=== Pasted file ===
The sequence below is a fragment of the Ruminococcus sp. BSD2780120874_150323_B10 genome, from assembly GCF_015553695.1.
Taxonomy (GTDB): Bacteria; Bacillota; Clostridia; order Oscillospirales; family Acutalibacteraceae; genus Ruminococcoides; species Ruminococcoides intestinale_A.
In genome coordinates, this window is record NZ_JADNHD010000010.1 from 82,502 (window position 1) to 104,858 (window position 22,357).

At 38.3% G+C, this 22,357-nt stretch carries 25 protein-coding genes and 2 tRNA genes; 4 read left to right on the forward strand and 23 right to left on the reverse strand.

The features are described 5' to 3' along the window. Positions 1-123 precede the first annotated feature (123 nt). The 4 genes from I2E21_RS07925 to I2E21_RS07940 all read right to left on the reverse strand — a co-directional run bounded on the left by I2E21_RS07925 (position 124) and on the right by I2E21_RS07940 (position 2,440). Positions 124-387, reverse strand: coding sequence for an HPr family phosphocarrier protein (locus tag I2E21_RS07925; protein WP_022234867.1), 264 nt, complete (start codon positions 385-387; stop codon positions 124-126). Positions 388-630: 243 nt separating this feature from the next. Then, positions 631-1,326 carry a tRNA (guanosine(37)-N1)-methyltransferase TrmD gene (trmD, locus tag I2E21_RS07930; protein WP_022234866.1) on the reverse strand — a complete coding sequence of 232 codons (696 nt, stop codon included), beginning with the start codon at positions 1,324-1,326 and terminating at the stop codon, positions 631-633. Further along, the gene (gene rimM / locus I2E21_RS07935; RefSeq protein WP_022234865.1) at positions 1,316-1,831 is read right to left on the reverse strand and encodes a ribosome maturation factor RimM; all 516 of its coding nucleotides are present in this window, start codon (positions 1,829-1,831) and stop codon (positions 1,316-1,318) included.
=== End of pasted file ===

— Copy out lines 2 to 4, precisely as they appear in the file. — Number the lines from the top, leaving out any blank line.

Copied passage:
Taxonomy (GTDB): Bacteria; Bacillota; Clostridia; order Oscillospirales; family Acutalibacteraceae; genus Ruminococcoides; species Ruminococcoides intestinale_A.
In genome coordinates, this window is record NZ_JADNHD010000010.1 from 82,502 (window position 1) to 104,858 (window position 22,357).

At 38.3% G+C, this 22,357-nt stretch carries 25 protein-coding genes and 2 tRNA genes; 4 read left to right on the forward strand and 23 right to left on the reverse strand.